I was struck with envy on Thanksgiving Day, on this day when family, food, blessings, and laughter were supposed to be overflowing and when gratitude should have been flowing from my lips. Instead I was feeling sorry for myself. We were home—just the three of us—when we should have been at the relaxed Andersen gathering in South Dakota or at the exuberant Brake family get-together in Kansas City. I wanted to be with all my kids; I’m not sure that longing will ever go away. For they are the ones who give me joy, who I love to love, who I find to be the most beautiful and courageous of all creations. We had no Thanksgiving turkey in the house, as our last-day decision not to travel west left us with a nearly empty refrigerator. And then, a reckoning: a walk with Chris and our Tamba dog. Nature to the rescue once again. The snow was beautiful, the air fresh and good to breathe, and there was a shift inside me. Aaron, with his kind and humorous spirit, went with me to the little grocery store down the hill where we bought a few things to make our Thanksgiving meal—simple and spare compared to most, but gratifying nonetheless. We listened to Christmas music, and I reverently rolled out a crust for a pecan pie. I talked to the girls, to my Mom and sister, missing them all with a heart that aches and rejoices at the same time. I was thankful to be with Chris and Aaron in our warm home with Nature all around us.
Prayer for Nature
by Walter Rauschenbusch (1861–1918)
O God, we thank you for this universe, our home; and for its vastness and richness, the exuberance of life which fills it and of which we are part. We praise you for the vault of heaven and for the winds, pregnant with blessings, for the clouds which navigate and for the constellations, there so high. We praise you for the oceans and for the fresh streams, for the endless mountains, the trees, the grass under our feet. We praise you for our senses, to be able to see the moving splendour, to hear the songs of lovers, to smell the beautiful fragrance of the spring flowers.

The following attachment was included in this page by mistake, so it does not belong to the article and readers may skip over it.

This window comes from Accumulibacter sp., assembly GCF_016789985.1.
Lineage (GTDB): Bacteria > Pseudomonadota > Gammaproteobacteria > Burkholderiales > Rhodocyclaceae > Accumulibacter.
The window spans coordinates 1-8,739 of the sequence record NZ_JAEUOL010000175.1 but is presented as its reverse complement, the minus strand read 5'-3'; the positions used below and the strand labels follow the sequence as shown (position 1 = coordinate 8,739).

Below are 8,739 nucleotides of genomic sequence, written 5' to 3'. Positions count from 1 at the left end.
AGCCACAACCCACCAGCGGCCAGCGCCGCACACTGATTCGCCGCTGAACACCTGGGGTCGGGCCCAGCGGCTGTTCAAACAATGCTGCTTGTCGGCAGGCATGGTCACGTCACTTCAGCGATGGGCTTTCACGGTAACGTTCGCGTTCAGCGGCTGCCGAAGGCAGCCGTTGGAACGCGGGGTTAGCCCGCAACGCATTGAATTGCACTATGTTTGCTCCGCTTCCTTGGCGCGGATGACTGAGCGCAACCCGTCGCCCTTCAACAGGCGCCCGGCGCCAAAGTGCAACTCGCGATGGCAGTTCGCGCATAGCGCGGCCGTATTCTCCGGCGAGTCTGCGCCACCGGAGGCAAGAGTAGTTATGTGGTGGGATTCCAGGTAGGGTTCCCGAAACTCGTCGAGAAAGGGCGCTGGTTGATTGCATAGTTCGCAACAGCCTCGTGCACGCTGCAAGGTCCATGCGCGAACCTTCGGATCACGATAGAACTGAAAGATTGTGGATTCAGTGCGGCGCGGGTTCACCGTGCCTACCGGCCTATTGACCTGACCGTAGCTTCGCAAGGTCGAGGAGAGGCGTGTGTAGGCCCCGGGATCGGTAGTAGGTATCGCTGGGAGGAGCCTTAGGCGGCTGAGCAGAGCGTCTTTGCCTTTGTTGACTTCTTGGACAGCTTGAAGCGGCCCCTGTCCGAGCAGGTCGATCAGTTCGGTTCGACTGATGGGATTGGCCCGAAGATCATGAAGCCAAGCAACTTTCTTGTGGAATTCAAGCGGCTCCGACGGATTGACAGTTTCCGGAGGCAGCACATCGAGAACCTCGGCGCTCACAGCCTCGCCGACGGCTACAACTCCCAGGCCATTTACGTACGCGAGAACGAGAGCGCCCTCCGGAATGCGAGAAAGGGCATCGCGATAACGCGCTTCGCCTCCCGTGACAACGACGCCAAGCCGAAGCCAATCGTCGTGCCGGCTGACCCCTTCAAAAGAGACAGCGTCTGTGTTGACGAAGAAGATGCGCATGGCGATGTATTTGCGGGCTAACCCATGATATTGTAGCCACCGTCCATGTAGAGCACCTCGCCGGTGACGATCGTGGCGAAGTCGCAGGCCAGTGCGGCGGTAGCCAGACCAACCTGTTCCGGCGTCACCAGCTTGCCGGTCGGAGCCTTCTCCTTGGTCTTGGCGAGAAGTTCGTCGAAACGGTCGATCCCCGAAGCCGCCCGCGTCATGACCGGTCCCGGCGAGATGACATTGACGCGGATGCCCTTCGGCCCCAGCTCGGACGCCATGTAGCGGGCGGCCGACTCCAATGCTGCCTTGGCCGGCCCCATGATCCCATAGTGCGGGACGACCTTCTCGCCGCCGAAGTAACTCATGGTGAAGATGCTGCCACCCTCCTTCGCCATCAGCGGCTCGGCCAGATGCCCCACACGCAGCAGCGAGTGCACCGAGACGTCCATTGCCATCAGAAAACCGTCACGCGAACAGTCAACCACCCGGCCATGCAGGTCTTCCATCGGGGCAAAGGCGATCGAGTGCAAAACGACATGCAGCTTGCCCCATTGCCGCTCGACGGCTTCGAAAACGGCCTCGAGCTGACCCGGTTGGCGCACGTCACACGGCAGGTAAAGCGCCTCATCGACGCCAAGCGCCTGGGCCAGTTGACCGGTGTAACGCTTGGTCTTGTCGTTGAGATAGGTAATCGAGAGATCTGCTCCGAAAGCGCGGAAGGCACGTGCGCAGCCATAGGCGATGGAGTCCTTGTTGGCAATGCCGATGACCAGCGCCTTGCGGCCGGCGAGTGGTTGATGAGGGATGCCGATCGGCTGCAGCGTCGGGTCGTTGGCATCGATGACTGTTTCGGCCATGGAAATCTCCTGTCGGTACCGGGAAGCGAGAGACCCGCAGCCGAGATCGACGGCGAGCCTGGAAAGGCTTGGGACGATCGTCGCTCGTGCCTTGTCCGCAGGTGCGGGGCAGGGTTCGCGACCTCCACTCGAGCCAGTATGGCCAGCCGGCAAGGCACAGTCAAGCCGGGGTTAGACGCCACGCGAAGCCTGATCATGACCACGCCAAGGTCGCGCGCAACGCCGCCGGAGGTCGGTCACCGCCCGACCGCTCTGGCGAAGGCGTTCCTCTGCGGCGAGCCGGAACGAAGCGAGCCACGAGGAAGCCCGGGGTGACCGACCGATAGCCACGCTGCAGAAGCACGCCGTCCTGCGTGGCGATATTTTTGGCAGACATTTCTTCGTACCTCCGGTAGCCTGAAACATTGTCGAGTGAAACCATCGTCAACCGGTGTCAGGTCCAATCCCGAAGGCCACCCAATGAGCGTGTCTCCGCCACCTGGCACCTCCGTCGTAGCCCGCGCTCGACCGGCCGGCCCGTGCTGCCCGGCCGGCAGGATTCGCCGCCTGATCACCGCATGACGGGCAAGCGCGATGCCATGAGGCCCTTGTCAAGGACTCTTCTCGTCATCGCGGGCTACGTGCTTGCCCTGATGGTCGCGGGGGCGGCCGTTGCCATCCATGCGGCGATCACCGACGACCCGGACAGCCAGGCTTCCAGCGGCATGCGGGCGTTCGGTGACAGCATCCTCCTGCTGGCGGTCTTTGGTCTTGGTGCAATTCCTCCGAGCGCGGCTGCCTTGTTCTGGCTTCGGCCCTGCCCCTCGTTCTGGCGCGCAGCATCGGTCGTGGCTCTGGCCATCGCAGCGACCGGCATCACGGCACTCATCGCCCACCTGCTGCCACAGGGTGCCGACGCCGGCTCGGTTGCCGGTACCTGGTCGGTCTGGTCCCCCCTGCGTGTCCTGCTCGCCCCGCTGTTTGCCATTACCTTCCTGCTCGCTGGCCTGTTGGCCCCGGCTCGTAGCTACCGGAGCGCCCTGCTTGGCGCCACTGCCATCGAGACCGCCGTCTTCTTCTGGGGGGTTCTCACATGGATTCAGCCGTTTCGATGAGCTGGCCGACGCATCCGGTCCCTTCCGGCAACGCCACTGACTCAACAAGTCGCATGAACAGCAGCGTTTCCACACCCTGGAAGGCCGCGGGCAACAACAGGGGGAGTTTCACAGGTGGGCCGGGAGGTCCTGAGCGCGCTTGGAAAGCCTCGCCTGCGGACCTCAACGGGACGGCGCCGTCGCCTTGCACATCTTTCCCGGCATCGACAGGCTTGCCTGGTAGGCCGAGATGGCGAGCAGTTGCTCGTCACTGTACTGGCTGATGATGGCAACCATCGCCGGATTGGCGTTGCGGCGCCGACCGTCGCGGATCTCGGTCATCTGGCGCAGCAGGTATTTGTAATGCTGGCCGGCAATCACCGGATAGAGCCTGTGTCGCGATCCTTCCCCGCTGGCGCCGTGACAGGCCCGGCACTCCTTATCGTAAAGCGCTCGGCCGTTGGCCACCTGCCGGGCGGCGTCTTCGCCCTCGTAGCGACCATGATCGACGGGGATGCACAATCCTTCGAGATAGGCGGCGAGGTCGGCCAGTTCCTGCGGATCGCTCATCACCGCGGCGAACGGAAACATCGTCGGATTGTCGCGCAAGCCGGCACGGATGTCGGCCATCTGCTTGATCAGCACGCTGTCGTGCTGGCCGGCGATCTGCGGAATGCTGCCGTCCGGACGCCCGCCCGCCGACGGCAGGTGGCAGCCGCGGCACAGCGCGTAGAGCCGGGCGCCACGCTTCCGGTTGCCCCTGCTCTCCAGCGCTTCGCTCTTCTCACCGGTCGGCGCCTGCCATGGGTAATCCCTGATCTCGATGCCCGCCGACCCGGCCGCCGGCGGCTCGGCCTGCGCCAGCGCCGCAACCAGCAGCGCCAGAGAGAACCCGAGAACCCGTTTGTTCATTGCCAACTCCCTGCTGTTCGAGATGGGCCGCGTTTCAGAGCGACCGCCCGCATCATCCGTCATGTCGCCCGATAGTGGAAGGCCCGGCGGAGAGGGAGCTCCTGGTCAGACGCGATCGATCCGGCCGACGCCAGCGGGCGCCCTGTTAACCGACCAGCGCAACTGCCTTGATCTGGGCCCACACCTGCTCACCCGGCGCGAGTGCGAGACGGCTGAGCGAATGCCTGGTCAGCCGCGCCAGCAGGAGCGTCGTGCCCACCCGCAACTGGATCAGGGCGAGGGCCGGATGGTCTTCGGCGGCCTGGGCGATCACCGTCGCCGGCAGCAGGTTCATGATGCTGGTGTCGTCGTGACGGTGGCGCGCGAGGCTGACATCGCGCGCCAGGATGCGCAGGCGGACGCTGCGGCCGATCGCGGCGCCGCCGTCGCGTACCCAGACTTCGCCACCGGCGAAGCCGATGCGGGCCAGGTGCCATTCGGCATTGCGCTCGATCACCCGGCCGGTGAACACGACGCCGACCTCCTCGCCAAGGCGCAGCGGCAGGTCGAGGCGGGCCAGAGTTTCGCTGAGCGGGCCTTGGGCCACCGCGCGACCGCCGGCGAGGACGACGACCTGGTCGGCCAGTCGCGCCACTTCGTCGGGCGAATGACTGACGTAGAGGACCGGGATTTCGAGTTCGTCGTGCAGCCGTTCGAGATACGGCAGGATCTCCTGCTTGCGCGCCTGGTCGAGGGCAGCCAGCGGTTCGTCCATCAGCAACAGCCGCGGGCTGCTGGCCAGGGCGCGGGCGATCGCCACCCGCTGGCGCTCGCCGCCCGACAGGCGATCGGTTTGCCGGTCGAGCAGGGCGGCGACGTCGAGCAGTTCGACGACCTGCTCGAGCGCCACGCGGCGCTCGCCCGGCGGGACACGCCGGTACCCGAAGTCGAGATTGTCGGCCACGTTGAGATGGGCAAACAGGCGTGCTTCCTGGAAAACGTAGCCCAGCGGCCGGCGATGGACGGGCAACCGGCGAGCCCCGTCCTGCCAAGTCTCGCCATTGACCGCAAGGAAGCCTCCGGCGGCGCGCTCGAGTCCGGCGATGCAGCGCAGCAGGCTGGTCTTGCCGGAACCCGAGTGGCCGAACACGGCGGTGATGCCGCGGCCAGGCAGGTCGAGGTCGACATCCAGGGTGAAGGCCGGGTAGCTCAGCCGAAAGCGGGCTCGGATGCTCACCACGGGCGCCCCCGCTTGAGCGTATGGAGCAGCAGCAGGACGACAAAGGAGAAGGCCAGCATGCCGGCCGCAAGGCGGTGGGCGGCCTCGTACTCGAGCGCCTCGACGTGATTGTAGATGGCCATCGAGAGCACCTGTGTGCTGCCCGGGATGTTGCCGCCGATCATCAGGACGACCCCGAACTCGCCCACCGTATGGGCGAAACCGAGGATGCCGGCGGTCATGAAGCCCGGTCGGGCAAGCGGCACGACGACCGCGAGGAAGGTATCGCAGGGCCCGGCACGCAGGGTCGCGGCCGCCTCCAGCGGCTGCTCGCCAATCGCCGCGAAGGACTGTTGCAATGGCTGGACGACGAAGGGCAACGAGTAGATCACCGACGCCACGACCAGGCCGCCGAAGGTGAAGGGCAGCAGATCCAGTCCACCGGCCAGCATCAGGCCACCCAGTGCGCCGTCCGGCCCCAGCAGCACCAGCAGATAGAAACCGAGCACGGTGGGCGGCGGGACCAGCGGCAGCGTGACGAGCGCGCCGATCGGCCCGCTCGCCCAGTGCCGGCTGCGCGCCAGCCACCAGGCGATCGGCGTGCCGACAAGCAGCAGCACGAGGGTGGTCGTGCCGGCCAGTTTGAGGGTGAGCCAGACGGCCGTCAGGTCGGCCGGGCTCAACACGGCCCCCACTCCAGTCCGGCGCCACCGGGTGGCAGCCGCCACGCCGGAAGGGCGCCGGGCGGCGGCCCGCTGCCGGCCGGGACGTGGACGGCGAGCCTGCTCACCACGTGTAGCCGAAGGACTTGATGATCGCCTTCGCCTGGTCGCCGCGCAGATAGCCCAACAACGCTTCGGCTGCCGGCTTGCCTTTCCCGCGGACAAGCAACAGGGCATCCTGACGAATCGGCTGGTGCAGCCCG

Give us, we pray you, a heart that is open to all this joy and all this beauty, and free our souls of the blindness that comes from preoccupation with the things of life, and of the shadows of passions, to the point that we no longer see nor hear, not even when the bush at the roadside is afire with the glory of God. Give us a broader sense of communion with all living things, our sisters, to whom you gave this world as a home along with us.
We remember with shame that in the past we took advantage of our greater power and used it with unlimited cruelty, so much so that the voice of the earth, which should have arisen to you as a song was turned into a moan of suffering.
May we learn that living things do not live just for us, that they live for themselves and for you, and that they love the sweetness of life as much as we do, and serve you, in their place, better than we do in ours. When our end arrives and we can no longer make use of this world, and when we have to give way to others, may we leave nothing destroyed by our ambition or deformed by our ignorance, but may we pass along our common heritage more beautiful and more sweet, without having removed from it any of its fertility and joy, and so may our bodies return in peace to the womb of the great mother who nourished us and our spirits enjoy perfect life in you.
I’m so thankful for Nature. On this Thanksgiving weekend, it is fitting to pray for the Earth we call home, the Earth that provides the air we breathe, the water we drink, the soil and sun to grow our food. If God were to listen to the ‘voice of the earth’ now, one hundred years after this prayer was written, I wonder if the Creator would hear a song or a moan of suffering. As in the rest of life, it would probably be a combination of the two. I know the song is sweet and uplifting in the Boundary Waters Canoe Area Wilderness, but imagine the suffering song in the long-parched drought areas of the West. Theologian Rauschenbusch also asks God to ‘free our souls of blindness that comes from preoccupation with the things of life, and of the shadows of passion.’ Are we blinded by consumerism at this time of year? What does the darkness of our passions—greed, envy, fear, egotism, and bigotry—do to our souls and to the earth? Gratitude begins with the intimate experiences of our senses—thank you for this beautiful snow, thank you for the heart-warming smell and taste of fresh-baked goodies, thank you for the sound of laughter, thank you for the warm touch of hand on hand. With gratitude, our hearts open to joy, beauty, love, kindness, and courage, and we become the winds of goodness, pregnant with blessings.